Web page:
Many of us put work and family first, but by neglecting ourselves, we aren’t able to give our best to those around us.
San Diego, CA (PRWEB) November 25, 2013
A recently published study in the Journal of the Association for Psychological Science found that participants’ appetites were affected when placed under stressful conditions and that wild fluctuations can be compensated for later. Understanding how one responds to stress can help decision-making to support wellbeing during difficult times. “General stress can take a toll on your overall health, which is why it is important to make sure that you deliver the best kinds of fuel to your body during stressful periods in your life,” says Wyatt Chapman, CEO of San Diego-based health retreat VeraVia Fitness.
Below is a list of suggestions released by VeraVia Fitness to help individuals make better nutrition choices during stress at home, at work, or in daily life.
- Know your habits. “Since eating is something we do so often, it is easy to overlook how, when, and why we eat,” says Chapman. By keeping a daily journal of food intake, one can begin to uncover patterns and bad habits. A thorough review of one’s eating style can reveal circumstances that influence dietary choices.
- Make a commitment—and follow through. “While this seems like common sense, many people ignore this vital step when times get tough,” continues Chapman. “Many of us put work and family first, but by neglecting ourselves, we aren’t able to give our best to those around us.” Individuals should renew their daily promise to make healthier nutrition choices—no matter what.
- Get all your vitamins. Individuals should choose high B-vitamin foods like avocados or tuna, or multi-vitamin powerhouse foods like blueberries to keep the body in balance.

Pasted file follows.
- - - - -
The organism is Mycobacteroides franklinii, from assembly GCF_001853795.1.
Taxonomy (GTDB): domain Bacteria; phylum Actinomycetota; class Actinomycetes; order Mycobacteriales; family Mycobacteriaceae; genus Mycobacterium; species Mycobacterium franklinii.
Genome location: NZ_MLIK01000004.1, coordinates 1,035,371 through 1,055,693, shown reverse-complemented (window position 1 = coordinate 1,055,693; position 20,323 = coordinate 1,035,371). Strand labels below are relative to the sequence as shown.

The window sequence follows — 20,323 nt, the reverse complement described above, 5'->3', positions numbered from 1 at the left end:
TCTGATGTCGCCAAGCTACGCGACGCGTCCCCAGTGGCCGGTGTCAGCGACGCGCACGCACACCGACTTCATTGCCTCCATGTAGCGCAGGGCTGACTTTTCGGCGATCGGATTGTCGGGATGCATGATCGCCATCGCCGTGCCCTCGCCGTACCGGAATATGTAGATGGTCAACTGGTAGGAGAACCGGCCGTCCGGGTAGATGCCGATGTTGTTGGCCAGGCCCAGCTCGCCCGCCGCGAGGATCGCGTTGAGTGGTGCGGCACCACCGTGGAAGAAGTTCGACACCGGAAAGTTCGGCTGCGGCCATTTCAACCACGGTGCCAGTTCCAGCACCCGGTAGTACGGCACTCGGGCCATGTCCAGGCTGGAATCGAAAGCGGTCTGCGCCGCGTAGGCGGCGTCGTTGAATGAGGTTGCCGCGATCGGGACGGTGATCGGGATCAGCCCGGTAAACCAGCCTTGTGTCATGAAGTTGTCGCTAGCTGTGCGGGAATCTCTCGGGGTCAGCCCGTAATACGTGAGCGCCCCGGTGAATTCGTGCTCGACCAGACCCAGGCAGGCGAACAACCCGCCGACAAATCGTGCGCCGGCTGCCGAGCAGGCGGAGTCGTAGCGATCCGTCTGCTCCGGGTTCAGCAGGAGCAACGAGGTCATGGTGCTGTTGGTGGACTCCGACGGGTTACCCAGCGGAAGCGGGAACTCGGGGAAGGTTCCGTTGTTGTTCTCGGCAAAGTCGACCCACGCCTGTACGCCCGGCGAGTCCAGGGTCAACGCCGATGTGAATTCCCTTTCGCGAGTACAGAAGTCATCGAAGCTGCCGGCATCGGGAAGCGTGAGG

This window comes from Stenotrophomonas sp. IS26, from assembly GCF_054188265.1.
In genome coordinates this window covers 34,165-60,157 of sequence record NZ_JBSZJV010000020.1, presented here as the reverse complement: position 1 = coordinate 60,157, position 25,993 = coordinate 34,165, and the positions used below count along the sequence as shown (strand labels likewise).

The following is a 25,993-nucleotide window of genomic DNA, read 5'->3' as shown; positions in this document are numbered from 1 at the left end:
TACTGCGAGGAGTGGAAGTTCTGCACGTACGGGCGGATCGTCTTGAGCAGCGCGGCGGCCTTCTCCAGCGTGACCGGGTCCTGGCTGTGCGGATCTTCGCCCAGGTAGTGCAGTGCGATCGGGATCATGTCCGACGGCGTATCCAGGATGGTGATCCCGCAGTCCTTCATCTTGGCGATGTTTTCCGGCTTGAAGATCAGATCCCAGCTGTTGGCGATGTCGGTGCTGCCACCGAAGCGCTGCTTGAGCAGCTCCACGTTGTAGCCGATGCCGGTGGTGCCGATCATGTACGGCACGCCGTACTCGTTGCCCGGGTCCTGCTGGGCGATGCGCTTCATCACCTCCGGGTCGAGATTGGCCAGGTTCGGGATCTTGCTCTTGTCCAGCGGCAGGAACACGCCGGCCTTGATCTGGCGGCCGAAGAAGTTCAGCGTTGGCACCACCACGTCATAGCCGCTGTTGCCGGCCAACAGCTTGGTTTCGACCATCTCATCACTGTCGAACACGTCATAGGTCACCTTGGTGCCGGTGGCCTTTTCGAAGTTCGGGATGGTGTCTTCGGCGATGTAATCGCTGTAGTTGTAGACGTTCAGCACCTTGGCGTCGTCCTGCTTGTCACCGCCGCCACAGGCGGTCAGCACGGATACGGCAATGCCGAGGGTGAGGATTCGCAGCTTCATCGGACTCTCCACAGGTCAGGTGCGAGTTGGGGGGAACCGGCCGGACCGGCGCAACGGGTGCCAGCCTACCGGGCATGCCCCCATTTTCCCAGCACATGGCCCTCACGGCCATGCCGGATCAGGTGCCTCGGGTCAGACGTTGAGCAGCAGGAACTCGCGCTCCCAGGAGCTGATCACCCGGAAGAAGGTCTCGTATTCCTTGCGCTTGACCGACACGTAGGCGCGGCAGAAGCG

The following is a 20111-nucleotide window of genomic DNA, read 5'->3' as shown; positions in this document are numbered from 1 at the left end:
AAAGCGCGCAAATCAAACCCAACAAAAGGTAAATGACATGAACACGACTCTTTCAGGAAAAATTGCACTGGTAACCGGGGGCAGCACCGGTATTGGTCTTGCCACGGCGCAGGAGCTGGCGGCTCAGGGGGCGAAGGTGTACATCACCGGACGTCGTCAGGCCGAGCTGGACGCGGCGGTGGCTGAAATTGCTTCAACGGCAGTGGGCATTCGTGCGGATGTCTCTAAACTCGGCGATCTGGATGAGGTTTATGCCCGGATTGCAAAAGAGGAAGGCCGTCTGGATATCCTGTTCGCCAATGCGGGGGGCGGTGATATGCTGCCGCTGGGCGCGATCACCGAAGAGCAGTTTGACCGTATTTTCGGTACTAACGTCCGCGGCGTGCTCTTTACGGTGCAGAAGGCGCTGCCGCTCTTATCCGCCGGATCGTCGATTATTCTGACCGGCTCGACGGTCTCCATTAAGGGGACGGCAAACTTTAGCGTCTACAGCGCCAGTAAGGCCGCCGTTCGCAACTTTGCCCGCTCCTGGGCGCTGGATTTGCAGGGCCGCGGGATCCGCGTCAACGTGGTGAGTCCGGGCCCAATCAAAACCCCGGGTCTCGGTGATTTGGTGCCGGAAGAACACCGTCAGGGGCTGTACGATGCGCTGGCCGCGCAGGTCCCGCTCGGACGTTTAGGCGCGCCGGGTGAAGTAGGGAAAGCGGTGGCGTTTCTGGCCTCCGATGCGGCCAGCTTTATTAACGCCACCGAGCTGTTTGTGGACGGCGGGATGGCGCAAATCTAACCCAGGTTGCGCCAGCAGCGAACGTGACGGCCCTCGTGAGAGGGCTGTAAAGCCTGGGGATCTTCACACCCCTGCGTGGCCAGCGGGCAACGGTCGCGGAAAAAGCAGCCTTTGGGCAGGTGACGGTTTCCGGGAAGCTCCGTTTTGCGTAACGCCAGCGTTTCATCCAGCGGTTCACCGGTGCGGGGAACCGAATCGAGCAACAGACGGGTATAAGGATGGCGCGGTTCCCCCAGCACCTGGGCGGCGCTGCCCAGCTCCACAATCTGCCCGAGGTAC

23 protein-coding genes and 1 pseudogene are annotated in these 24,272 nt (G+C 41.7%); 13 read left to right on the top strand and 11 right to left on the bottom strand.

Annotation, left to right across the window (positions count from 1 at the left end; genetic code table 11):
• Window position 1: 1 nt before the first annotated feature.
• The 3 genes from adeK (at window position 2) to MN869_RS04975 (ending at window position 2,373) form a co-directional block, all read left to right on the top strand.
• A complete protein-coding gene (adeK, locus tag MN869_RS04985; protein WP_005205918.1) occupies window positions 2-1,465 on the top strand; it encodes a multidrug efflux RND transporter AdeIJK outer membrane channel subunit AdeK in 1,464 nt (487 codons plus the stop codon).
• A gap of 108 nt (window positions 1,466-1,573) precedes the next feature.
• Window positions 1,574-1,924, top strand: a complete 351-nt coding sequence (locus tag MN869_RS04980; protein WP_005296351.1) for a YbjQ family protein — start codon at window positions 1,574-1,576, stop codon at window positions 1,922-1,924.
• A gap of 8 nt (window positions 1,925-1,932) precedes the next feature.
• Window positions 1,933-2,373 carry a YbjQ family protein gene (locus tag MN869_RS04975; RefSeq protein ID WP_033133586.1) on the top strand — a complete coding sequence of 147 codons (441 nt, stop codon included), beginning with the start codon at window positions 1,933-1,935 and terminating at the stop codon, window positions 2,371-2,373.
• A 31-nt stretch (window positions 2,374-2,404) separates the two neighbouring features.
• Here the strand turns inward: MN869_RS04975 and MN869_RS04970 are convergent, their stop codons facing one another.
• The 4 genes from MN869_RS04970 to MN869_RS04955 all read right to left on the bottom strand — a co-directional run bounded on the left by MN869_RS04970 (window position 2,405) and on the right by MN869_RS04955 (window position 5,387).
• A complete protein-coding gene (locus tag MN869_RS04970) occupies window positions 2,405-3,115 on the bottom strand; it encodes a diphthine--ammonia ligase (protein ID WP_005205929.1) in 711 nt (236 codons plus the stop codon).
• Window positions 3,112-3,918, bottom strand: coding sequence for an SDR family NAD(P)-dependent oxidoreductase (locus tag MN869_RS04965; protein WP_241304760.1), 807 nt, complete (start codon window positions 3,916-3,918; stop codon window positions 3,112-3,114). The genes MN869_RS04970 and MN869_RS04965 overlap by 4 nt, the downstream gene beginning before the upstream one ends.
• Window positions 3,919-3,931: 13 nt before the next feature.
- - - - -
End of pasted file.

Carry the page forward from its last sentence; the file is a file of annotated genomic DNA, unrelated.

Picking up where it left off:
- Start small. Radically revolutionizing one’s eating habits can add more stress to an already stressful situation. “Set reasonable goals like eating a new food every week, substituting a healthier breakfast option, or choosing fresh fruit instead of sweets for dessert,” says Chapman. “Once you have assimilated a few new habits into your lifestyle, it will become easier to accommodate additional changes.”
- Don’t think you must go it alone. Work with a nutritionist who can custom tailor food choices that fit easily with your lifestyle. A nutritionist can provide you with creative options for new food choices beyond what you might be familiar with.
- Don’t get extreme. Fad diets or extreme cleanses might have short-term results for others but could stress the body even more, depending on the circumstances. All changes in diet should be approached with a sense of balance. Individuals should check with their doctor or a reputable nutritionist for additional recommendations about how to balance healthy eating with one’s personal nutrition needs.
- Don’t be too hard on yourself. Punishing thoughts can beget more stress. Realize that you’re doing the best that you can and if you slip up and make an unhealthy nutrition choice, it’s not the end of the world.
- Don’t ‘cheat’ for more than one day in a row. Chapman explains, “While it’s okay to cut yourself a little slack, don’t allow yourself to fall easily back into habits that you are trying to break.” Tomorrow is a chance to make a better choice.